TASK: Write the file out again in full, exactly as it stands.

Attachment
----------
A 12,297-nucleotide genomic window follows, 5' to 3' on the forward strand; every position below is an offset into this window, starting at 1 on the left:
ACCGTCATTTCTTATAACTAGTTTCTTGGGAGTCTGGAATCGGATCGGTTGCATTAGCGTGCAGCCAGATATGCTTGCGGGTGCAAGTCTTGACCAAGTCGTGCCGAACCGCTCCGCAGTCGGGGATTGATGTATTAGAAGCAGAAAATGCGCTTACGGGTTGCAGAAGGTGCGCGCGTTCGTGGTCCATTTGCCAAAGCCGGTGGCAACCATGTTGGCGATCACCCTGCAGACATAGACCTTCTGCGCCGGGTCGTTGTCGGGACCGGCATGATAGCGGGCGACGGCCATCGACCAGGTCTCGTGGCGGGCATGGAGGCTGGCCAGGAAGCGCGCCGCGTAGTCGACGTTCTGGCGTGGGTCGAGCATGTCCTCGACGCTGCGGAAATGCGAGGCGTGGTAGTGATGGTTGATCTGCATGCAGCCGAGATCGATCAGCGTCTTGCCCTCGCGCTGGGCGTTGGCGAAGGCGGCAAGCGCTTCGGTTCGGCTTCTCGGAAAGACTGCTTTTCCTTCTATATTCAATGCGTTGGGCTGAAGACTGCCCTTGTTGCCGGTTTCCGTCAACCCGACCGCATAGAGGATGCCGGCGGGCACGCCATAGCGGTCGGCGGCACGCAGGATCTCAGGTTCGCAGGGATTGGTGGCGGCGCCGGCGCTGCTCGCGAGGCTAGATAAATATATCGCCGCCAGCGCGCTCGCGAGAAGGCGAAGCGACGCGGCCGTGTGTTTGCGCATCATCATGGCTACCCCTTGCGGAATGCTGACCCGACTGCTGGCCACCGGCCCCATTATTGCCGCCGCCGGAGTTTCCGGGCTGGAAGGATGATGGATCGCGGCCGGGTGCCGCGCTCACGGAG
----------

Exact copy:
A 12,297-nucleotide genomic window follows, 5' to 3' on the forward strand; every position below is an offset into this window, starting at 1 on the left:
ACCGTCATTTCTTATAACTAGTTTCTTGGGAGTCTGGAATCGGATCGGTTGCATTAGCGTGCAGCCAGATATGCTTGCGGGTGCAAGTCTTGACCAAGTCGTGCCGAACCGCTCCGCAGTCGGGGATTGATGTATTAGAAGCAGAAAATGCGCTTACGGGTTGCAGAAGGTGCGCGCGTTCGTGGTCCATTTGCCAAAGCCGGTGGCAACCATGTTGGCGATCACCCTGCAGACATAGACCTTCTGCGCCGGGTCGTTGTCGGGACCGGCATGATAGCGGGCGACGGCCATCGACCAGGTCTCGTGGCGGGCATGGAGGCTGGCCAGGAAGCGCGCCGCGTAGTCGACGTTCTGGCGTGGGTCGAGCATGTCCTCGACGCTGCGGAAATGCGAGGCGTGGTAGTGATGGTTGATCTGCATGCAGCCGAGATCGATCAGCGTCTTGCCCTCGCGCTGGGCGTTGGCGAAGGCGGCAAGCGCTTCGGTTCGGCTTCTCGGAAAGACTGCTTTTCCTTCTATATTCAATGCGTTGGGCTGAAGACTGCCCTTGTTGCCGGTTTCCGTCAACCCGACCGCATAGAGGATGCCGGCGGGCACGCCATAGCGGTCGGCGGCACGCAGGATCTCAGGTTCGCAGGGATTGGTGGCGGCGCCGGCGCTGCTCGCGAGGCTAGATAAATATATCGCCGCCAGCGCGCTCGCGAGAAGGCGAAGCGACGCGGCCGTGTGTTTGCGCATCATCATGGCTACCCCTTGCGGAATGCTGACCCGACTGCTGGCCACCGGCCCCATTATTGCCGCCGCCGGAGTTTCCGGGCTGGAAGGATGATGGATCGCGGCCGGGTGCCGCGCTCACGGAG